The drug being developed by Pfizer and Bristol-Myers Squibb is an anticoagulant; it works by preventing the formation of blood clots in veins by inhibiting an enzyme in the coagulation cascade.
Venous thromboembolism is the third most common cardiovascular illness; it includes deep vein thrombosis (blood clots in the legs) and pulmonary embolism (blood clots in the lungs). The blood clots that are formed can be fatal and the risk of them recurring is quite high.
Patients who underwent knee or hip replacement surgery have a higher risk of developing recurrent venous thromboembolism, as do some women on non-oral hormonal contraceptives, such as vaginal rings, implants and skin patches.
The randomized, double-blind study included 2,486 patients who had gone through 6 to 12 months of anticoagulant therapy prior to participating. The participants were randomly selected into three groups:
- The placebo group - 829 participants
- The 2.5 mg of apixaban group - 840 participants
- The 5 mg of apixaban group - 815 participants
The rate of recurrence and mortality was significantly lower in the groups taking apixaban compared to the placebo.
The placebo group had a rate of recurrence and mortality of 11.6% compared to 3.8% in the 2.5 mg apixaban group and 4.2 percent in the 5 mg group.
The drug did not cause much bleeding (as many blood thinners usually do), with only 0.2 percent in the 2.5 mg group and 0.1% in the 5.0 mg group experiencing major bleeding.
The drug is currently used in Europe, but not in the U.S where it is still awaiting approval. The main treatment for venous thromboembolism is Warfarin. More research is necessary to compare the effectiveness of Apixaban to this drug; this is expected soon.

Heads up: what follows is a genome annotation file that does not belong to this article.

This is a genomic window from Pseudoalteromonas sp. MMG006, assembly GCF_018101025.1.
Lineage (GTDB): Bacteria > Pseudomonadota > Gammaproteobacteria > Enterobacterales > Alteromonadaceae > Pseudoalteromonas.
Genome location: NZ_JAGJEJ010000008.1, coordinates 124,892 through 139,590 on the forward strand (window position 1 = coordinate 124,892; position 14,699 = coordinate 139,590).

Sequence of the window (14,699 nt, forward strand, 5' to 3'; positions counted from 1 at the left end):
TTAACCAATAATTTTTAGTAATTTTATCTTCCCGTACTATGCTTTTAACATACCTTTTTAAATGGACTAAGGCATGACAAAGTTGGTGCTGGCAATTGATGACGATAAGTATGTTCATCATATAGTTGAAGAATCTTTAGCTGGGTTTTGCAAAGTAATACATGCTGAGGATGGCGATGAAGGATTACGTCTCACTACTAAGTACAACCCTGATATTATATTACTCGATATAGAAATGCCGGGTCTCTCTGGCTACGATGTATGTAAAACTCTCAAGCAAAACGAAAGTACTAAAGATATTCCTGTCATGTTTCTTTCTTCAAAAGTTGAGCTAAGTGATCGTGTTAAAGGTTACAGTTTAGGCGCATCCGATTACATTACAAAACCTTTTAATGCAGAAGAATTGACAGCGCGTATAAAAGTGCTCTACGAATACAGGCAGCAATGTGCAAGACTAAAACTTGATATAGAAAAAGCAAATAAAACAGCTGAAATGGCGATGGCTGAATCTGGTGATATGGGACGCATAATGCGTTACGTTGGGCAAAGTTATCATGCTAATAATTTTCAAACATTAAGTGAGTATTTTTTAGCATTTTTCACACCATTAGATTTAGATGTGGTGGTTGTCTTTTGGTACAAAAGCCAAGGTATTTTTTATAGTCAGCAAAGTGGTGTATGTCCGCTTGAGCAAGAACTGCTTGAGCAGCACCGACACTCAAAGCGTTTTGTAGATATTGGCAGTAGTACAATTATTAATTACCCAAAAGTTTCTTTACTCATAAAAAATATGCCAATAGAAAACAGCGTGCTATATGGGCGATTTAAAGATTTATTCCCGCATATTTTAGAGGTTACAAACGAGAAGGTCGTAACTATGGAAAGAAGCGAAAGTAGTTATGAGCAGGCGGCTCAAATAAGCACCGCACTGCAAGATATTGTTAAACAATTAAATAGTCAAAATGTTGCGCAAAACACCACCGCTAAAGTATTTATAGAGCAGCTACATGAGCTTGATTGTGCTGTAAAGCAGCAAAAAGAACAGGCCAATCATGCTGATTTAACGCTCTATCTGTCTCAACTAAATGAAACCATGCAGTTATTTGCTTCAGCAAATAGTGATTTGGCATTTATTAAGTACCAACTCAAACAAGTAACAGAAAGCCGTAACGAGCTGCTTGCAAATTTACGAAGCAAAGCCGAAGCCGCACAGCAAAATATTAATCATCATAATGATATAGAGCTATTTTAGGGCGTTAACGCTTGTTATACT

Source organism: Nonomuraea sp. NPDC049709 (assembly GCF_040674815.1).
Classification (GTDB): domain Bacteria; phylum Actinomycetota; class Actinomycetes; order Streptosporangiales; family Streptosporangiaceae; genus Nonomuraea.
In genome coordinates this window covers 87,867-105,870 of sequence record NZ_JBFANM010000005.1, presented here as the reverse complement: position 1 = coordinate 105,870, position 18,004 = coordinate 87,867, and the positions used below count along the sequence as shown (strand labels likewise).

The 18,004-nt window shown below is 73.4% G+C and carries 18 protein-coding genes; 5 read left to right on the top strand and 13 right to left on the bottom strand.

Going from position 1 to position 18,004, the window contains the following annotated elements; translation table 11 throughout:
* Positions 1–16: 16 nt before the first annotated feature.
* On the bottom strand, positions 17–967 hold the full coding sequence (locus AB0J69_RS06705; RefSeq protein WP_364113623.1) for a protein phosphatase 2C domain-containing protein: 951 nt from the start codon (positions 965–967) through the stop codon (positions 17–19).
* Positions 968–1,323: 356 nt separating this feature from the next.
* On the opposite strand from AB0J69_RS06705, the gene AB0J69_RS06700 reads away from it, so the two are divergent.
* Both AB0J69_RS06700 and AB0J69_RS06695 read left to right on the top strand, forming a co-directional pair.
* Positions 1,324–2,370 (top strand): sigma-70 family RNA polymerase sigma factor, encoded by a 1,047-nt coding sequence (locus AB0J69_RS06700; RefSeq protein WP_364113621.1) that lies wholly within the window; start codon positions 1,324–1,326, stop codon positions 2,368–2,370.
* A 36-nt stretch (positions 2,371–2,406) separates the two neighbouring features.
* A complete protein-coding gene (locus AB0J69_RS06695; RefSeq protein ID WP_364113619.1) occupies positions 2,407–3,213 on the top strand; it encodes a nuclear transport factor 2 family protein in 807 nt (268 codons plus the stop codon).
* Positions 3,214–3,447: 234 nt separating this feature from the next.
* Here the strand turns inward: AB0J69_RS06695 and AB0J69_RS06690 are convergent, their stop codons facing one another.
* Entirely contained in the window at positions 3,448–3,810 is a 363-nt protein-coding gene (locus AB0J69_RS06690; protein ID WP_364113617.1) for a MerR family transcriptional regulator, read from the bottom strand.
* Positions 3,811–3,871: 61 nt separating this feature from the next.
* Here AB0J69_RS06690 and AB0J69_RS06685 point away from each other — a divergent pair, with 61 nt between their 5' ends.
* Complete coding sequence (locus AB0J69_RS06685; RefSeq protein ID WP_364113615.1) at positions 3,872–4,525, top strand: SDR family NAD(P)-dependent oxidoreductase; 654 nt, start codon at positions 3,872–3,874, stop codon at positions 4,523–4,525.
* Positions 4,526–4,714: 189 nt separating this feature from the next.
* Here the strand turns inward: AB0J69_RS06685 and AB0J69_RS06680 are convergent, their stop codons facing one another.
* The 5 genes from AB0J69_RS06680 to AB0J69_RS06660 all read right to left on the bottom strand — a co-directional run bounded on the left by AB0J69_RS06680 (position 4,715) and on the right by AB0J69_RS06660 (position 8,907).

The researchers concluded that apixaban could be used for extended treatment as it reduced the number of arterial thrombic events, reduced the risk of symptomatic recurrent fatal or non-fatal venous thromboembolism by around 80% and did not cause much major bleeding.
Dr. Giancarlo Agnelli, lead investigator of the study, said:
"Up to 10 percent of patients will experience a recurrent venous thromboembolism event after completing the currently recommended six-to-twelve-month treatment period, suggesting the need for additional prophylaxis. In the AMPLIFY-EXT trial, which added an additional year of treatment, ELIQUIS reduced the composite risk of recurrent venous thromboembolism and total mortality without an increase in major bleeding versus placebo."
About Eliquis (apixaban)Eliquis is an oral direct Factor Xa inhibitor, part of a new therapeutic class. It inhibits Factor Xa, a protein which plays a key role in the blood clotting process. Eliquis prevents blood clot formation and thrombin generation.
Apixaban was approved with the brand name Eliquis in Europe in May 2011; Eliquis is also the proposed brand name in the USA. It was approved last year in the European Union plus Iceland and Norway for the prevention of VTE (venous thromboembolic events) in adults who underwent elective knee or hip replacement surgery.
The European Commission approved Eliquis for the prevention of stroke and systemic embolism in adult patients with nonvalvular atrial fibrillation (NVAF) with one or more risk factors on November 20th, 2012.
On December 6th, 2012, Health Canada approved Eliquis for the prevention of stroke and systemic embolism in patients with atrial fibrillation.
Written by Joseph Nordqvist